March 13th, 2015 Brian Herzog
Terry Pratchett died this week, and I, like many people, were saddened.
I came to the Discworld books later in my life, sort of by accident (which is the best way to come across books like the Discworld books), and to say I liked them is an understatement. It was more like the worlds and characters had just been waiting for me and were happy to have me turn up.
It wasn't until later that I realized I had already read some Pratchett, without knowing it. His book, Good Omens, co-written with Neil Gaiman, was another I had inadvertently come to on my own, on the shelf in an independent book shop in Yellow Springs, Ohio. I can't say it changed my life, but I thoroughly enjoyed it, and was also introduced to Neil Gaiman that way. I somehow missed the introduction to Terry Pratchett, but since I got there in the end, I suppose it is okay.
Perhaps because of this, but perhaps also just because they are similar and the connection is logical, I have always linked Terry Pratchett and Neil Gaiman in my head.
So when I came across the following line while reading Neil Gaiman's Trigger Warning today (specifically in the story, The Man Who Forgot Ray Bradbury), I couldn't help but be reminded of Terry Pratchett's death:
I sometimes imagine I would like my ashes to be scattered in a library. But then the librarians would just have to come in early the next morning to sweep them up again, before the people got there.
Very appropriate on many levels, but it also seems that there is hardly a tribute fitting enough for such a creative and prolific writer as Terry Pratchett.
August 19th, 2010 Brian Herzog
Kurt Vonnegut is one of my favorite authors, and I first read many of his books at a time when my personality and outlook on life were still impressionable as wet cement. His writing style, and both of us being from the Midwest, played a large part in my love of reading and writing.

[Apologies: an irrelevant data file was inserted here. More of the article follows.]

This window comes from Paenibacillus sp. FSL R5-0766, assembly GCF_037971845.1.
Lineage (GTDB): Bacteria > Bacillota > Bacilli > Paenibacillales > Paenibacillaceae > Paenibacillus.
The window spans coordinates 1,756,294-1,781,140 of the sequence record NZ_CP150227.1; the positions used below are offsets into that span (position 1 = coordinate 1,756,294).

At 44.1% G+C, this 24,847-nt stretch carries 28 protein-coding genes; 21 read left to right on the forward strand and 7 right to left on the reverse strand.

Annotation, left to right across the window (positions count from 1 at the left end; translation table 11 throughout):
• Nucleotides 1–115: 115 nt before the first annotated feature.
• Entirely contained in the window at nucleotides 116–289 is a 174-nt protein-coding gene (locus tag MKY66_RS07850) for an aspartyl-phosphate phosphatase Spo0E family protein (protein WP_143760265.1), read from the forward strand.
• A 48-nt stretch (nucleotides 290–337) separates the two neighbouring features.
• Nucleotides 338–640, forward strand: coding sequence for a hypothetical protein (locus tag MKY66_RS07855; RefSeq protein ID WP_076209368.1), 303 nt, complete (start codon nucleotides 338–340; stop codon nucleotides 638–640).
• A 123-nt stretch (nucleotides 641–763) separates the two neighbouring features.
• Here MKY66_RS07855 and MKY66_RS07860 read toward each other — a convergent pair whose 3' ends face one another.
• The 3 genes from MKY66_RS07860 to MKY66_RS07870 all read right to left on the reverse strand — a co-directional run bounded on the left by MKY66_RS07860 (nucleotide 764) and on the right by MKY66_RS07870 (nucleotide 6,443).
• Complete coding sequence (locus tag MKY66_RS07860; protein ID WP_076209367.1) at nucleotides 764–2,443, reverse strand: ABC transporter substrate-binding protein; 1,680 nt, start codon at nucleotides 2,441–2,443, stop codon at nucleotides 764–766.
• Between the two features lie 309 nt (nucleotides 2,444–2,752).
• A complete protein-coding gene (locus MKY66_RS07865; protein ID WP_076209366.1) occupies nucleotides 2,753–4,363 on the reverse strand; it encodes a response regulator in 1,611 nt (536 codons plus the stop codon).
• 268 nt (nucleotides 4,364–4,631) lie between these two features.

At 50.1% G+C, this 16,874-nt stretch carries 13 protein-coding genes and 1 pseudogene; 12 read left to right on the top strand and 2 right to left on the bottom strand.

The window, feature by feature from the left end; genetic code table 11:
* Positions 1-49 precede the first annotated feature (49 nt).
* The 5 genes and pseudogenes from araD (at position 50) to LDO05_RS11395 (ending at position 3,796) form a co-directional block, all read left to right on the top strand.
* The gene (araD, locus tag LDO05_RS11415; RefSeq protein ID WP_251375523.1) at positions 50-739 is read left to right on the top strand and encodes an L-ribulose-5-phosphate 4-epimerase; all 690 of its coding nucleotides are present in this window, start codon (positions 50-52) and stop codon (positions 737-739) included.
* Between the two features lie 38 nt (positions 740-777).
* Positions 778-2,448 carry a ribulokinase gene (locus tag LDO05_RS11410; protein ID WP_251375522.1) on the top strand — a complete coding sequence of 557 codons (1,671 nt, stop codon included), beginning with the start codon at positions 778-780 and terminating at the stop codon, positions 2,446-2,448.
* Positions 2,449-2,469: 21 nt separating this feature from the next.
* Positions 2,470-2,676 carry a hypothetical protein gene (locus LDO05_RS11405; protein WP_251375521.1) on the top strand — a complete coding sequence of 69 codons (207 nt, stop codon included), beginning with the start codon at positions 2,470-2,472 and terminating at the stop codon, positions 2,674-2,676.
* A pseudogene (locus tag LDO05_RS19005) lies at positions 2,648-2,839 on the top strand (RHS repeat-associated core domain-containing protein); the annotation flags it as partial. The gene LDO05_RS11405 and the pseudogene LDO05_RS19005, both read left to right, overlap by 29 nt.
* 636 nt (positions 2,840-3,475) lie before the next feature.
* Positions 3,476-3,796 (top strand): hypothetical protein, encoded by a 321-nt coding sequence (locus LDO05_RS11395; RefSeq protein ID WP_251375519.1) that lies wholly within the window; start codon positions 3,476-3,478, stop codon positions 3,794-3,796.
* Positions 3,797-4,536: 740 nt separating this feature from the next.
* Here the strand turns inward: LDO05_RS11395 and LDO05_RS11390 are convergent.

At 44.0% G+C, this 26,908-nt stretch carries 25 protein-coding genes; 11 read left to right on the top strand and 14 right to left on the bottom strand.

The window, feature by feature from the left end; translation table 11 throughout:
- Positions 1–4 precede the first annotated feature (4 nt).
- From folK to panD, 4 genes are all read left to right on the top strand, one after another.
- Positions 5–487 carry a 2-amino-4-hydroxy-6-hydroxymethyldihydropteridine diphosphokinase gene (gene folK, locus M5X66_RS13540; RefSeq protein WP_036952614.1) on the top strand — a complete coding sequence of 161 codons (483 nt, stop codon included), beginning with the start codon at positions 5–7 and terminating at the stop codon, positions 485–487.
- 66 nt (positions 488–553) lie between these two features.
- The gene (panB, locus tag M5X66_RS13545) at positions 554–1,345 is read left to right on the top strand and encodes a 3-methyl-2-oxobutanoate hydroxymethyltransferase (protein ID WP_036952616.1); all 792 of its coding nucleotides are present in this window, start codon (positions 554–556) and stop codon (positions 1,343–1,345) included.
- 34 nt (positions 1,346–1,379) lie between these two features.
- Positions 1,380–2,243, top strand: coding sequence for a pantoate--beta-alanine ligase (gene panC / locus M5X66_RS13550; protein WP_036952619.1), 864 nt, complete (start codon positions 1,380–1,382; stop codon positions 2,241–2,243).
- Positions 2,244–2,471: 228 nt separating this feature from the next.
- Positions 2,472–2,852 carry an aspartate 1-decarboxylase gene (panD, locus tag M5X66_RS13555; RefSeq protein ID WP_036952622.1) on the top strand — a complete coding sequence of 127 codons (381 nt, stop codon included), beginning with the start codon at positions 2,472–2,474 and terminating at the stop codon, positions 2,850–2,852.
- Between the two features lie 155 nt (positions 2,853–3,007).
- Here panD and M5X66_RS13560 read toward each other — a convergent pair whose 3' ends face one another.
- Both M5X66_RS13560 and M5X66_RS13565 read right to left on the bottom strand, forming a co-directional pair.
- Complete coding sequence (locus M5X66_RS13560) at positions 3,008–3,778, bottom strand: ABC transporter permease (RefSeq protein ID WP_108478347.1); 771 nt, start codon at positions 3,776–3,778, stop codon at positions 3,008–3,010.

So I'm happy to hear that the Kurt Vonnegut Memorial Library is opening in his home town of Indianapolis in this Fall.
It is fitting to call it a library, because he was certainly a prolific writer and a great supporter of libraries. However, the description on the website makes it sound more like a museum, community center and art gallery. It's collection will house many of his letters and works and so will be a research center, and they also plan to publish a literary magazine and sponsor writers workshops.
They have a newsletter and are on Facebook, and all of it makes me really look forward to visiting.
December 11th, 2007 Brian Herzog
It's not uncommon to honor someone by naming a street after them. To honor one of my favorite authors, a group in Portland, Oregon is trying to get 42nd Avenue named after Douglas Adams.
What a great idea. It is so much better than just changing the name of "Elm St." or "Main St." to the name of a famous person - 42 actually is relevant to Douglas Adams' life, works, and his fans.
Here's a few more reason, from the group's website:
- It will reflect Portlanders’ commitment to the arts.
- It will reflect Portlanders’ respect for the environment.
- It will reflect Portlanders’ desire to provide technological access to all.
- It will reflect Portlanders’ passion to further education to all people.
- It will remind all Portlanders’ the most important lesson in times of uncertainty and fear…
I hope that the Portland Library has gotten behind this effort, as it is a great way to promote reading and fun. This is also something other communities could do, as well - well, those with 42nd streets.
42, 42nd avenue, author, authors, books, douglas adams, rename 42nd